As I scrolled through all the social media posts about Friday’s March for Life in Washington, D.C., I couldn’t help but think about our neighbors to the north, Canada, where their unspeakably nihilist euthanasia program rolls on. I won’t sugarcoat it by using the Trudeau government’s favored term, “MAiD,” or “Medical-Aid-in-Dying,” which is not what euthanasia is at all; medical-aid-in-dying is palliative care, and it is done wonderfully by thousands of hospice programs around the world without involving doctors injecting patients with needles full of life-ending drugs. No, Canada’s euthanasia program isn’t MAiD; it’s killing fragile people, and unless Parliament hits the brakes, starting at the end of March, Canada will add the mentally ill to the list of people eligible for euthanasia.
Alberta, lauded in many US conservative circles and eye-rolled in many Canadian liberal circles, was the one province where I assumed that another nefarious euphemism, “effective referral,” which requires an objecting practitioner to make an “effective referral” for euthanasia evaluation and provision to another practitioner in a timely manner, thereby stripping the objecting medical provider of her conscience rights, would ever rear its ugly head. Sorry to say, I was wrong; in January the Alberta College of Physicians and Surgeons proposed adding an “effective referral” requirement to their Conscientious Objector Standards applying to physicians in Alberta.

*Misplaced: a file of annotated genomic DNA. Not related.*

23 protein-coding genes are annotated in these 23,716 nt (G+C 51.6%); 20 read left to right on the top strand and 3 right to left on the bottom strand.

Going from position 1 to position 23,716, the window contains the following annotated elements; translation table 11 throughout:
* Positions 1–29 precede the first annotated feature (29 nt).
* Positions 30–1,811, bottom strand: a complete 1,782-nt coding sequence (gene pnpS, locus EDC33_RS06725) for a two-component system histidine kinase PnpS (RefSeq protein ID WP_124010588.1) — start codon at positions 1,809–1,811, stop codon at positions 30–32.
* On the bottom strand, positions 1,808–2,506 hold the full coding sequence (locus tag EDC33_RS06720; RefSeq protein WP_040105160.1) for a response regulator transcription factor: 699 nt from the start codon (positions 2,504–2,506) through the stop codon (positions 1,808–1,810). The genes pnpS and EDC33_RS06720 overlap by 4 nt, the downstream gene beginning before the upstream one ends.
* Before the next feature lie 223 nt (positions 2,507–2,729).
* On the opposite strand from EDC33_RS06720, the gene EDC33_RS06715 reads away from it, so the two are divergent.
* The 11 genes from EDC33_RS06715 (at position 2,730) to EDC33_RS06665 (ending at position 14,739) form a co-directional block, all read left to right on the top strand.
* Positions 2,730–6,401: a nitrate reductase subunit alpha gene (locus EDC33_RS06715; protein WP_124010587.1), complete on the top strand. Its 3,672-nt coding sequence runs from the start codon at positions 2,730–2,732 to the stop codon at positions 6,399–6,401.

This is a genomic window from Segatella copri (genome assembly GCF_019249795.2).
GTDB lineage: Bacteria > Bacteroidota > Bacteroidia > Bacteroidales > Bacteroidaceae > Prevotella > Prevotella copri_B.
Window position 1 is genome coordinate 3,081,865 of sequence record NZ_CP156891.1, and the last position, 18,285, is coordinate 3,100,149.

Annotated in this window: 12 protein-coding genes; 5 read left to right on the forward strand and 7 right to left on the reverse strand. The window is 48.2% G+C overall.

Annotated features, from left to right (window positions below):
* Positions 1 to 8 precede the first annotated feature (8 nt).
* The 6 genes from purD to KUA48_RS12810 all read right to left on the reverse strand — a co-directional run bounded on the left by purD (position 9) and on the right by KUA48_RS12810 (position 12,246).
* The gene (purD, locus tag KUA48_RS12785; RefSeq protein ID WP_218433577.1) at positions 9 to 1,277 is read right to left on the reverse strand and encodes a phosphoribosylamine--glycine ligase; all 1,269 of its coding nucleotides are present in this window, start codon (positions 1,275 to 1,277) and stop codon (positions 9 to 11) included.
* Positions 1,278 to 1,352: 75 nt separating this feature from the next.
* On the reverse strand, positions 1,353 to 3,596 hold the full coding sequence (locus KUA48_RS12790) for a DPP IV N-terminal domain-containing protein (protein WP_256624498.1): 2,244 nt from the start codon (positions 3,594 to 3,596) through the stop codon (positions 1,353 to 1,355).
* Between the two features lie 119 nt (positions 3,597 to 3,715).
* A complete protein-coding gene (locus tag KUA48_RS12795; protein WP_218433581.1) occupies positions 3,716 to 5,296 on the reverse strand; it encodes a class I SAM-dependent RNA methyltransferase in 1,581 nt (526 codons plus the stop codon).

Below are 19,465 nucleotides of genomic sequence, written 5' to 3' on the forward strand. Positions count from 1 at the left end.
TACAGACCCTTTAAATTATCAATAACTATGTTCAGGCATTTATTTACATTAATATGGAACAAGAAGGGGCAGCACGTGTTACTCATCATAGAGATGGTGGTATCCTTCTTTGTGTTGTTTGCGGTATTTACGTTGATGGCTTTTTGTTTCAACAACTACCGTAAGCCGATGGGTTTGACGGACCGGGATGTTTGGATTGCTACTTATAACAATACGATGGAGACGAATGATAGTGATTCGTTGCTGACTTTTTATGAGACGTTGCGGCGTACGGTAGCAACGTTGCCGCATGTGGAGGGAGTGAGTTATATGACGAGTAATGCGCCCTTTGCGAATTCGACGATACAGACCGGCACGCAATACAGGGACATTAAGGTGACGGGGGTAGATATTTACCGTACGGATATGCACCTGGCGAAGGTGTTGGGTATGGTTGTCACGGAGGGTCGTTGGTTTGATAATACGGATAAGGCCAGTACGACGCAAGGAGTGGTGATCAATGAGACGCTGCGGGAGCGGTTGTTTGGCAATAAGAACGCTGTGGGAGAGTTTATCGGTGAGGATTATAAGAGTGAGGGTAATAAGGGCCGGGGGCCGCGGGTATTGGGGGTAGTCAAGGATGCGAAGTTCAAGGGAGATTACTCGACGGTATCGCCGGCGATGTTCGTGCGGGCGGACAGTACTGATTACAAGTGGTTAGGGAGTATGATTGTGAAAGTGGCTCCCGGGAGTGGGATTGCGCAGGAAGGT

Although this is far from a Catholic-physicians-only issue, since conscientious objector physicians to Canada’s euthanasia regime span the spectrum from atheist to religiously fundamentalist, insofar as Catholic physicians are concerned, the Catechism of the Catholic Church could not be more clear: “Whatever its motives and means, direct euthanasia consists in putin an end to the lives of handicapped, sick, or dying persons. It is morally unacceptable.” (CCC 2277). Furthermore, the Catechism, citing the encyclical Dignitatis Humanae, states that regarding conscience: “Man must not be forced to act contrary to his conscience.” (CCC 1782). That formulation of conscience protection is far from unique to Catholicism; it’s been a bedrock right in Western Civilization for centuries.
So what does “effective referral” do to destroy conscience rights? In short, effective referral requires a conscientious objector physician to formally cooperate with evil, as the objecting physician is required to take the position that “I won’t kill you, but I’ll refer you to another doctor because I know that doctor is willing to kill.” In practice, this often takes the form of an effective referral hotline, wherein the objecting doctor provides the person seeking euthanasia a phone number where they can receive referrals to amenable doctors. While that psychologically distances the objecting doctor, it does not morally distance her; the referral is still made with the intent of finding someone to countenance killing the patient. Yes, in some places you call Dominos for a pizza, in Canada you call the euthanasia hotline for assistance in suicide.